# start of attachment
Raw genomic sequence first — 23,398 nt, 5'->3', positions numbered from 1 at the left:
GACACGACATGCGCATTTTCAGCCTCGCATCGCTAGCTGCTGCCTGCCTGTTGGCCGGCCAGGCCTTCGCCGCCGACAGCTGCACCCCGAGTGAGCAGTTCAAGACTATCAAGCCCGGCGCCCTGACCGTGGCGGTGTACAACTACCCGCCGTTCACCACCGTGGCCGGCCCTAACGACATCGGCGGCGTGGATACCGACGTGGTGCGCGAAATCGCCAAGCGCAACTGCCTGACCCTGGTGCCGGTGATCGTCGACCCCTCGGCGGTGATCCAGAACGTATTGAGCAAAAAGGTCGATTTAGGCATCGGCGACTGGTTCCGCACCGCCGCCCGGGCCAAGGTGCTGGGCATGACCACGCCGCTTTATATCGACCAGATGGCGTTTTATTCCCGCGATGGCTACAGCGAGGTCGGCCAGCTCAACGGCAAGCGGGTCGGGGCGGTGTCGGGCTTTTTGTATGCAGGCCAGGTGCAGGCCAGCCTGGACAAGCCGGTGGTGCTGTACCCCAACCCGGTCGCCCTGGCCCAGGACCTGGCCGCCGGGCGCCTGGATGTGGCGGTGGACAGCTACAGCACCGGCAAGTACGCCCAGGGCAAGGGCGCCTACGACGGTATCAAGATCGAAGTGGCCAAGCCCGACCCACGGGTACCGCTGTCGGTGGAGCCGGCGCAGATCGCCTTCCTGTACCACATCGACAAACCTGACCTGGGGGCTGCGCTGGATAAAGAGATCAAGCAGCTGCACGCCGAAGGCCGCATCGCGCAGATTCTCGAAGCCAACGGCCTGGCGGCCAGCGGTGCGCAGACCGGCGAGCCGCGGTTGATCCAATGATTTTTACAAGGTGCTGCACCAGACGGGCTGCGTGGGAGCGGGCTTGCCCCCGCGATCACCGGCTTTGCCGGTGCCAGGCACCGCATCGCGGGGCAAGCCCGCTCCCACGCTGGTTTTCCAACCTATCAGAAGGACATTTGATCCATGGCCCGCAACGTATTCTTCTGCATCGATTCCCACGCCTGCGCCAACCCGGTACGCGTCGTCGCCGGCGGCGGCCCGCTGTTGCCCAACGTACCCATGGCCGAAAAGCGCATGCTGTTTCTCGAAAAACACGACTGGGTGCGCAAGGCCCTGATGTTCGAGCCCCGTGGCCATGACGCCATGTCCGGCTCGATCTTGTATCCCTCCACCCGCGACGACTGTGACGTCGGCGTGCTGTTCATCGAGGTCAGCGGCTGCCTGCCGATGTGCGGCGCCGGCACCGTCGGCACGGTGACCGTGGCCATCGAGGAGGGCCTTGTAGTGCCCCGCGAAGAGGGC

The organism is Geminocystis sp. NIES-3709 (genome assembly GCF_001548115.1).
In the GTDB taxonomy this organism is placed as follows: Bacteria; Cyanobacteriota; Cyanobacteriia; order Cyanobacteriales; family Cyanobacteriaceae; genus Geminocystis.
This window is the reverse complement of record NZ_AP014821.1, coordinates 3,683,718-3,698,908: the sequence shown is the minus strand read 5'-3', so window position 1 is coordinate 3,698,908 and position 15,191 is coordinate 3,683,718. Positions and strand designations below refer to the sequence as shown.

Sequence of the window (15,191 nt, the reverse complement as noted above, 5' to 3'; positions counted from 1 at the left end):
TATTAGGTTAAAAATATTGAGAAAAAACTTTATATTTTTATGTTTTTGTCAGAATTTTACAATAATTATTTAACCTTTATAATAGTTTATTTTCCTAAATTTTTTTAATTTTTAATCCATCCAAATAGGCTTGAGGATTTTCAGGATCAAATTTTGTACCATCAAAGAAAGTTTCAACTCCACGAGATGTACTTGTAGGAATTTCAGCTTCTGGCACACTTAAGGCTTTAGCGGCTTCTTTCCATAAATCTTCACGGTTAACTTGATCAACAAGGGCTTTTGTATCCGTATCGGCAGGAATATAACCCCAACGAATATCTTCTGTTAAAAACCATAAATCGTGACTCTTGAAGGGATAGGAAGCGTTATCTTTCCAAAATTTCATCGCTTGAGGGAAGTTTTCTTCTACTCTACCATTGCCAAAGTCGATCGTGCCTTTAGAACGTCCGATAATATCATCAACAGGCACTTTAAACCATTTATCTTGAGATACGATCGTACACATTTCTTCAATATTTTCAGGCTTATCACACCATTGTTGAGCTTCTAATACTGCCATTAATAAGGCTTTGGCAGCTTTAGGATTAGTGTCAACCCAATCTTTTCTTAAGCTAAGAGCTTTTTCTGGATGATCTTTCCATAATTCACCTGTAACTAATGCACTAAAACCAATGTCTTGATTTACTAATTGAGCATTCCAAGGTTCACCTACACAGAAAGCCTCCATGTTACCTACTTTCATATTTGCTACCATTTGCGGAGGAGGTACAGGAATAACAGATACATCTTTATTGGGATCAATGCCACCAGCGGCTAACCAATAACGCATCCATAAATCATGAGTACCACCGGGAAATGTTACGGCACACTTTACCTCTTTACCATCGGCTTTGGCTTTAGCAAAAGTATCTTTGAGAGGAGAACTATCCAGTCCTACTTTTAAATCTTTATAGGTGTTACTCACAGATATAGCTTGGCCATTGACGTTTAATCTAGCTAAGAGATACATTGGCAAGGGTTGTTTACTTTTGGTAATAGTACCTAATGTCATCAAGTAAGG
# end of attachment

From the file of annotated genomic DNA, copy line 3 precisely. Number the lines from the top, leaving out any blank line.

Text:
The organism is Geminocystis sp. NIES-3709 (genome assembly GCF_001548115.1).